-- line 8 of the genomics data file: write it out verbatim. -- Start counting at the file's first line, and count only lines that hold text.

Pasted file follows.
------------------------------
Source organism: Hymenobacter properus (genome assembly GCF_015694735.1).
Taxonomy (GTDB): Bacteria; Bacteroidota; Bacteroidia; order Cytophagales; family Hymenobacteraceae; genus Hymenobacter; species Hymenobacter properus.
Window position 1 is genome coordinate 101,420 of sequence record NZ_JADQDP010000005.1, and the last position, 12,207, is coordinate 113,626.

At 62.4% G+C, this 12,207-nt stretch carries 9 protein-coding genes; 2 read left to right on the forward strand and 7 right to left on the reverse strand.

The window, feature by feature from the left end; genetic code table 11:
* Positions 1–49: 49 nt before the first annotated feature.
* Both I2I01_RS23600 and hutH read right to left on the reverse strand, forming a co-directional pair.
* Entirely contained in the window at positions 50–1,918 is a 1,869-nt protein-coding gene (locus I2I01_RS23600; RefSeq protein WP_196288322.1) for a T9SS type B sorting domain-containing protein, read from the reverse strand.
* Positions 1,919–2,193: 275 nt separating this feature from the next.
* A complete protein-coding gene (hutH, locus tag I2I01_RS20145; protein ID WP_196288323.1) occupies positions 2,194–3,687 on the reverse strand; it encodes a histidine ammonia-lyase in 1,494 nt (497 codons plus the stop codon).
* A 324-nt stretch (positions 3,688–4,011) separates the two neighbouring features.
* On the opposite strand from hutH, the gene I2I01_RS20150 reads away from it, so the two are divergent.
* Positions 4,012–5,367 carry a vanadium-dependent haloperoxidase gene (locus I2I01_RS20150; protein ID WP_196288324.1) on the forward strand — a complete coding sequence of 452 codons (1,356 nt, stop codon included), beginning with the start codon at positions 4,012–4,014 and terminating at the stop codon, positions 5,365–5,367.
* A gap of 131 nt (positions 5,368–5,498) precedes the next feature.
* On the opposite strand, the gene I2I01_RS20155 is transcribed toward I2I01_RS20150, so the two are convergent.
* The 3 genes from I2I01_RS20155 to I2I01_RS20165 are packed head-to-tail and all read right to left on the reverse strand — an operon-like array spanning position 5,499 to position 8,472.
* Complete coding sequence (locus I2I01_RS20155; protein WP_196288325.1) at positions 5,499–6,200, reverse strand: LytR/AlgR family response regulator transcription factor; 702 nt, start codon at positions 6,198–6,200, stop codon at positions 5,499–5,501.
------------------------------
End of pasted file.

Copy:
* Entirely contained in the window at positions 50–1,918 is a 1,869-nt protein-coding gene (locus I2I01_RS23600; RefSeq protein WP_196288322.1) for a T9SS type B sorting domain-containing protein, read from the reverse strand.